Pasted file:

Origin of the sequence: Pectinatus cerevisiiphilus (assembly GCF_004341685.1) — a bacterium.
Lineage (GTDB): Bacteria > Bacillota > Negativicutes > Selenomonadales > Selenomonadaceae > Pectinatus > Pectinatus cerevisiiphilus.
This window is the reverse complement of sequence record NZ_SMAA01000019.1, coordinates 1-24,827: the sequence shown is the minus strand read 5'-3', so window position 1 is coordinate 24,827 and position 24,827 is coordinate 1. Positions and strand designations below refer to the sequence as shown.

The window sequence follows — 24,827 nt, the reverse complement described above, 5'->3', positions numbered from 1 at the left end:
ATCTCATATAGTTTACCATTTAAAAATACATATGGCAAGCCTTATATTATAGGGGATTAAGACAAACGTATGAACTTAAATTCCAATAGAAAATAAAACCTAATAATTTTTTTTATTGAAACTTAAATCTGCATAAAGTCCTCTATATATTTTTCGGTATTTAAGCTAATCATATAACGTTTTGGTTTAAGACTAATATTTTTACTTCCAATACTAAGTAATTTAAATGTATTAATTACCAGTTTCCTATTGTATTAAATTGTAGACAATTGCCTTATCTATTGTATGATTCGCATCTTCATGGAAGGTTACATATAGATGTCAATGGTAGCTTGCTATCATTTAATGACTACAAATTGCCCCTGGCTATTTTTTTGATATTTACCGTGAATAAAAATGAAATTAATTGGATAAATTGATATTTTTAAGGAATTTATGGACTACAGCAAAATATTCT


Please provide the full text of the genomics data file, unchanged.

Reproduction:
Origin of the sequence: Pectinatus cerevisiiphilus (assembly GCF_004341685.1) — a bacterium.
Lineage (GTDB): Bacteria > Bacillota > Negativicutes > Selenomonadales > Selenomonadaceae > Pectinatus > Pectinatus cerevisiiphilus.
This window is the reverse complement of sequence record NZ_SMAA01000019.1, coordinates 1-24,827: the sequence shown is the minus strand read 5'-3', so window position 1 is coordinate 24,827 and position 24,827 is coordinate 1. Positions and strand designations below refer to the sequence as shown.

The window sequence follows — 24,827 nt, the reverse complement described above, 5'->3', positions numbered from 1 at the left end:
ATCTCATATAGTTTACCATTTAAAAATACATATGGCAAGCCTTATATTATAGGGGATTAAGACAAACGTATGAACTTAAATTCCAATAGAAAATAAAACCTAATAATTTTTTTTATTGAAACTTAAATCTGCATAAAGTCCTCTATATATTTTTCGGTATTTAAGCTAATCATATAACGTTTTGGTTTAAGACTAATATTTTTACTTCCAATACTAAGTAATTTAAATGTATTAATTACCAGTTTCCTATTGTATTAAATTGTAGACAATTGCCTTATCTATTGTATGATTCGCATCTTCATGGAAGGTTACATATAGATGTCAATGGTAGCTTGCTATCATTTAATGACTACAAATTGCCCCTGGCTATTTTTTTGATATTTACCGTGAATAAAAATGAAATTAATTGGATAAATTGATATTTTTAAGGAATTTATGGACTACAGCAAAATATTCT